SB: You know, there is nothing unusual in this contradiction. It is not rare for anti-Semites to have met Jewish people for whom they felt a lot of empathy and with whom they would maintain cordial relations. This occurs wherever anti-Semitism exists. In the Soviet Union, the apparatchiks who decreed the quota of Jews that were acceptable in any institution not only held certain Jews in a very high esteem, but often also protected them. The contradictions of anti-Semitism are simply part of the many contradictions of human nature. It is worth reading the letters Wagner wrote to Mendelssohn:  they are full of esteem, at times verging on the obsequious. It is not for me to judge what happened in Wagner’s life that led him to become so vehemently anti-Semitic. One would have had to be present in the historical context to understand this.  Yet it did not prevent him from entrusting Levi, the son of a rabbi, with the premiere of Parsifal.

DD-B: And this complex Wagner/Jewish conductors relationship continues. How many great Wagnerians are Jewish…! The first Tetralogy on disc is thanks to Solti. Barenboim began his conductorship of La Scala with Tristan. Wagner occupies a large place in your own musical life. Is this not a revenge re-claimed by Nazism?

SB: I think that this simply conveys the power of art in general.  You see, with regard to musical creation in the history of Western civilisation, very few composers have attained the heights of Bach and Wagner who were able to recreate the entire universe – not just a part of it - in all its complexity. In the same way as I choose to make a distinction between Wagner’s creative genius and certain reprehensible flaws of his character. Wagner himself was not always inhibited by anti-Semitic prejudice.  As long as Levi managed to make Wagner’s music sound right, his origins did not stand in his way.

Historical interpretations

DD-B: And Mozart? I remember you fifteen years ago paying close attention to the study of historical interpretations: you followed in minute detail the work of Harnoncourt and of Goebel, you scrupulously studied every musical source and every possible manuscript. What is your approach towards his work today?

SB: It is not only about Mozart, but early music in general and continuing long after. My interest in historical interpretation is pragmatic but not ideological, for in every ideology lies the notion of dogma. Paraphrasing the words of the first Buddha to his disciples: ‘Today you believe in what I teach you and find it convincing, but if tomorrow science proves otherwise, it is indeed this new voice which you must follow.’  The wisdom of this is that it excludes dogma. We progress with what is convincing in a given moment, whilst keeping open the possibility of an evolution and re-evaluation of our initial point of view. Applying this principle to musical interpretation is the least one can do.

Period or modern instruments?

SB: You mean concerning the well-known dilemma? Playing with period instruments? Yes, of course. Playing with modern instruments? Yes, equally so. Yet this debate should not make us forget something much more fundamental: instruments are only a means of expression. Focusing our attention on the means as a priority can lead away from the principal objective, which is obviously the message of a musical work, the spirit of its genre or the rhetoric through which this message needs to be expressed. It is a case of trying to understand how people ‘breathed’ music at that time. Regardless of instruments, only those interpretations which reveal the complex emotional and intellectual depth of music remain unforgettable. One example was Missa Solemnis, which Harnoncourt and the Concertgebouw Orchestra performed in London some months ago.  A miracle. It was played with modern instruments.  And so what?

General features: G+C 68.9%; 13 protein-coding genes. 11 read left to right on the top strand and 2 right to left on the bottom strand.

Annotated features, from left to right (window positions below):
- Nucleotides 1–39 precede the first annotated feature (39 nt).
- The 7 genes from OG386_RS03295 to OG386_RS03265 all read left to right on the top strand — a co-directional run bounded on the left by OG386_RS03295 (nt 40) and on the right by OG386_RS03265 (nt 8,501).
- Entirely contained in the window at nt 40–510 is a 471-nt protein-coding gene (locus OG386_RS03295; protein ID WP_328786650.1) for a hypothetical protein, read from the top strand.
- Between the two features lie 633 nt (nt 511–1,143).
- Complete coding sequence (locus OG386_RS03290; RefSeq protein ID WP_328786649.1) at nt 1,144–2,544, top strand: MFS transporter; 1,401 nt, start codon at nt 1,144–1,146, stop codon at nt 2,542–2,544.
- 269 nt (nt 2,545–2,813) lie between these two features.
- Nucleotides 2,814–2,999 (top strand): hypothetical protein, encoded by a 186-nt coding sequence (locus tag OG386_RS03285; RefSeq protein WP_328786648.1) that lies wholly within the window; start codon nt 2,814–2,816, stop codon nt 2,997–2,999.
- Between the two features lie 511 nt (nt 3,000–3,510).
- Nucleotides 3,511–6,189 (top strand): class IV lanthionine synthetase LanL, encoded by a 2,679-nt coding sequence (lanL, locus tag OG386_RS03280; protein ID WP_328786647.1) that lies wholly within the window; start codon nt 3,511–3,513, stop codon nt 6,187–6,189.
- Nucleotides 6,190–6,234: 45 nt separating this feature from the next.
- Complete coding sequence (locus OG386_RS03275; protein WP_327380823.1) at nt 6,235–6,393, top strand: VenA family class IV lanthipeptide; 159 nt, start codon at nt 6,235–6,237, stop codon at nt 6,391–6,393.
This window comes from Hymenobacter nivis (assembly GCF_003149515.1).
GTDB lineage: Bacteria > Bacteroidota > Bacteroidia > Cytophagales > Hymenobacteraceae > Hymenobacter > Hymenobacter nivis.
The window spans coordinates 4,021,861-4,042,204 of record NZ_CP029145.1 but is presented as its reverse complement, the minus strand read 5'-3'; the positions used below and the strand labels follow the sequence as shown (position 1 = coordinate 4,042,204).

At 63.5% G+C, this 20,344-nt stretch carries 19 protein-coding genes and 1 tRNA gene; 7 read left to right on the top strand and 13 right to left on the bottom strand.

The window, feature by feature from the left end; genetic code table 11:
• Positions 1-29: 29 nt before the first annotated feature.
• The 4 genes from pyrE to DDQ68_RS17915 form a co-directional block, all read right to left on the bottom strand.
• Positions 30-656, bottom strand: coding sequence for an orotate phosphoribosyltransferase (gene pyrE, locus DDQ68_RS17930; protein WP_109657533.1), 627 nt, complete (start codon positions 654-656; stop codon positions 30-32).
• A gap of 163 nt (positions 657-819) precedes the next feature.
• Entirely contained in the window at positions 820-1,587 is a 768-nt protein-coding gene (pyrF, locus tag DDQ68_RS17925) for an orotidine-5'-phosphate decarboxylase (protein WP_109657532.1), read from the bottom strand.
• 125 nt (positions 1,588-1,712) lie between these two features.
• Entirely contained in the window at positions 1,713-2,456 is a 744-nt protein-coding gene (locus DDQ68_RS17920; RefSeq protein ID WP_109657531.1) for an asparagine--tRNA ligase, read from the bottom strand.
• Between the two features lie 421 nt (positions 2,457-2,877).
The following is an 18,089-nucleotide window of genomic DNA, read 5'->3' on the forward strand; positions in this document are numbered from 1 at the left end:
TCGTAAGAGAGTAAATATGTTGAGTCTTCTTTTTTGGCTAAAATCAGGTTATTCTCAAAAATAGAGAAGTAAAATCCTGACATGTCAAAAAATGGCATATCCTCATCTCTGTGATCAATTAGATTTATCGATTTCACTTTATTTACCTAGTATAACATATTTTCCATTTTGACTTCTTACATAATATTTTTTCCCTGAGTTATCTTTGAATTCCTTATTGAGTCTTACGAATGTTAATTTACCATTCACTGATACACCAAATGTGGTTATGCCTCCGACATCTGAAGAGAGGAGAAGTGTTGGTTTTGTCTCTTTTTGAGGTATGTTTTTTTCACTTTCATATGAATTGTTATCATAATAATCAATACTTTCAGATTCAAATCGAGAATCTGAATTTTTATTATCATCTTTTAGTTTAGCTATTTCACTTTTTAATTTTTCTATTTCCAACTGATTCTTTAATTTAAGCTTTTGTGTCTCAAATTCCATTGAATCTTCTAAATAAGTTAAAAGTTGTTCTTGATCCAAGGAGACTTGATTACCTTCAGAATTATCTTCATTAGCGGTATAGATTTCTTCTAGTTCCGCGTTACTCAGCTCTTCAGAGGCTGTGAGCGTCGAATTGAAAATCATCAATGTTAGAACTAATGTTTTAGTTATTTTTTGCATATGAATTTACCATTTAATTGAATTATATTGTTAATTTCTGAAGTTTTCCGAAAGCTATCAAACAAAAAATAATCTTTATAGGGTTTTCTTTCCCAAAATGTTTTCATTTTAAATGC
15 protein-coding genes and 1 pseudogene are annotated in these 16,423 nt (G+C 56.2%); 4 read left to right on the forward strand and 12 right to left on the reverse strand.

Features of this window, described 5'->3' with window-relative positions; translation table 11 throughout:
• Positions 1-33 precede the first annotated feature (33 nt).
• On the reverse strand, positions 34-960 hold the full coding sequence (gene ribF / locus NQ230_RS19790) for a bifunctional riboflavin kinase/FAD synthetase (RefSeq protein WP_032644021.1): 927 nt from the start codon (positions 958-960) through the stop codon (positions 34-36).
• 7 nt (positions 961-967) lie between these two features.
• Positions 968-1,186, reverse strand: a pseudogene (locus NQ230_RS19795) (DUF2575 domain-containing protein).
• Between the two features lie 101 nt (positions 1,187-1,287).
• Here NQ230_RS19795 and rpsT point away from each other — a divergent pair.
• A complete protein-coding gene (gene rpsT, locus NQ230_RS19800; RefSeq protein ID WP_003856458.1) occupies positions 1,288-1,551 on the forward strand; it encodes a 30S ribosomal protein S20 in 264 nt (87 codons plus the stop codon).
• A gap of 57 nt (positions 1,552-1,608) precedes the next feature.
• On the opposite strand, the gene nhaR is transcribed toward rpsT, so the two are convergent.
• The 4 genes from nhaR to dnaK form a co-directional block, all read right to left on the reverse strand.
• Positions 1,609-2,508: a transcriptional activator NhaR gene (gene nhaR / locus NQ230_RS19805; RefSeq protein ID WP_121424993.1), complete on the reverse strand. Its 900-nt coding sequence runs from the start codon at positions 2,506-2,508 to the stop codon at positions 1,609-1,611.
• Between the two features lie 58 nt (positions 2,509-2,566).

DD-B: Even Reinhard Goebel conducts almost exclusively using modern instruments over the last few years.

SB: The main interest for all these artists is the spirit of music they interpret and how to communicate it.  And as to the means of doing so . . . you know, if they had at their disposal nothing but spoons and forks they would still manage! Of course, one could say that the choice of instruments has an influence on the expression.  And this is correct.  But, when all is said and done, it depends on the instrumentalist. The question, which I find to be much more important is simply: can we really continue to interpret old music as if period instruments never existed? No, we cannot. Much more than the dilemma concerning the choice of this or that instrument, it is a question of staying informed about what is happening in the world of research and interpretation.  After that, each will find their own path regarding the choice, not only of instruments, but also of tempo, phrasing and articulation. There is such plurality in all these choices: let’s not forget that Harnoncourt and Gardiner will have studied exactly the same sources and still sometimes come to diametrically opposed conclusions.

Tchaikovsky and the West

DD-B: Let’s speak about Tchaikovsky.  He has been considered as a secondary composer in the West for decades - the interpretations of his symphonies have indeed been so. I ask myself whether this might not be linked to Hollywood’s use of his music.  The musical background to many station scenes are frequently Tchaikovsky, badly played by studio orchestras, or directly Tchaikovskian ersatz.

SB: I profoundly love his music. Does it make my taste dubious in some people’s eyes? Maybe so, but we should really resist this temptation (which we all have, by the way!) of pensée unique. 

DD-B: Do you think that this prejudice continues to exist for those who have listened to Tchaikovsky by Mravinsky?